Nonprofits back preserving limits on political endorsements

Nonprofits back preserving limits on political endorsements

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“The repealing of this amendment adversely impacts the whole premise of what nonprofits are formed to do,” said Donna Murray-Brown, president and CEO of the Michigan Nonprofit Association. “They are mission-driven and have a purpose.

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Daniel Billingsley, vice president of external affairs at Oklahoma Center for Nonprofits, said there have been three-dozen instances of the IRS investigating a church or nonprofit for violating the Johnson Amendment.

“This is not something common because most nonprofits, congregations and denominations don’t endorse candidates. They have people on both sides of the political aisle,” Billingsley said. “We absolutely do not endorse candidates. We can talk about issues like abortion, family planning or LGBTQ issues all day long. Our line in the sand is endorsements.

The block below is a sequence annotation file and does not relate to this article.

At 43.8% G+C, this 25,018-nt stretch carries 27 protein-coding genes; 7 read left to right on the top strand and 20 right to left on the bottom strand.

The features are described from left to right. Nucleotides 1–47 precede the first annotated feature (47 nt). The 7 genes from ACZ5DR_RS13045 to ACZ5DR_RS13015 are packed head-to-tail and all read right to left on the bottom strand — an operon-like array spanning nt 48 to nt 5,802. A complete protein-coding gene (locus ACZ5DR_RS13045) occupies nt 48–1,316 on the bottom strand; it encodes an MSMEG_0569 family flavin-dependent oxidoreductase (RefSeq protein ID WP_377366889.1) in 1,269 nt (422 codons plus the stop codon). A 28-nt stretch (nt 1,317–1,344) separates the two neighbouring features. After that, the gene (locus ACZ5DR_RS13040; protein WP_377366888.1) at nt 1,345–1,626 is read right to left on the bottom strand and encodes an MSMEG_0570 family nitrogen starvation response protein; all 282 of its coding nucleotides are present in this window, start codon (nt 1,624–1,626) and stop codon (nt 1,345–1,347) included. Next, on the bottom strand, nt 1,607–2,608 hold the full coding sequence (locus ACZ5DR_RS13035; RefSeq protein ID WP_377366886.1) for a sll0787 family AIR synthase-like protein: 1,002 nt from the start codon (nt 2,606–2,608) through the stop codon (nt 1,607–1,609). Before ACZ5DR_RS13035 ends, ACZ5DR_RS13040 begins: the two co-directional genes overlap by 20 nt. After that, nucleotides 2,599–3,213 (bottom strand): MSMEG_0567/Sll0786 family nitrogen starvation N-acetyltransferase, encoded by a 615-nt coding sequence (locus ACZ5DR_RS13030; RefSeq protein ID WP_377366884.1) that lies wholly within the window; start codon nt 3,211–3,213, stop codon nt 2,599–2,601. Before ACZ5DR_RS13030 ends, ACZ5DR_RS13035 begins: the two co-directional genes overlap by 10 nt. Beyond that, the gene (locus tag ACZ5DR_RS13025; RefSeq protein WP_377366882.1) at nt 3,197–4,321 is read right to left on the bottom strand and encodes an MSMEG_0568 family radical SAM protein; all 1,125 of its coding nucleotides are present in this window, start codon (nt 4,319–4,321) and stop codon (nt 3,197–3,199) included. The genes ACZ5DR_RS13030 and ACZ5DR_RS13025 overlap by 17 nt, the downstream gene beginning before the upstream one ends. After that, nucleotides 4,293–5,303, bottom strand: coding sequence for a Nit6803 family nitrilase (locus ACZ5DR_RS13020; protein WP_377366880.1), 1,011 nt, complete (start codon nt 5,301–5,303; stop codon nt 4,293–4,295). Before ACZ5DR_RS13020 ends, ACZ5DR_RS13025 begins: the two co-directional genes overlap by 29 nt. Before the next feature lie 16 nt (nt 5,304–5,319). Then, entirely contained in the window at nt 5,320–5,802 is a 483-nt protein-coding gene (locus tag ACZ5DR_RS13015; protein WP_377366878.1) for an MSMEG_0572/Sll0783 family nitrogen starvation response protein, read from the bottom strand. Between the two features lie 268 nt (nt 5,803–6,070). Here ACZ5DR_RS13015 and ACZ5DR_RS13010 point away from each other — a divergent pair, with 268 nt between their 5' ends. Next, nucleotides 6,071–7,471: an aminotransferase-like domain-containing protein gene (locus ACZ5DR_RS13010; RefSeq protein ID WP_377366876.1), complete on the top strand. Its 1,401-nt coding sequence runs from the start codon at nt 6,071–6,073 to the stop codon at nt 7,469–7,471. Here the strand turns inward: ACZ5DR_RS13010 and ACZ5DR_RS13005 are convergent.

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Henry Bogdan, director of public policy at Maryland Nonprofits, said it’s his understanding that while individual bills are being introduced, the larger danger is having the repeal forced through if it’s embedded in a tax package.

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That concern prompted more than 4,000 nonprofits to sign off on a 52-page letter in opposition to the repeal that was sent to President Trump last month.

“Our message is that it’s not just religion, it’s the broader nonprofit community,” Thompson said. “Even before that letter came out, a poll showed that 72 percent of the public said ‘don’t even think about touching the Johnson Amendment,’ and 89 percent of Evangelical associations were not taking a position on the legislation.”

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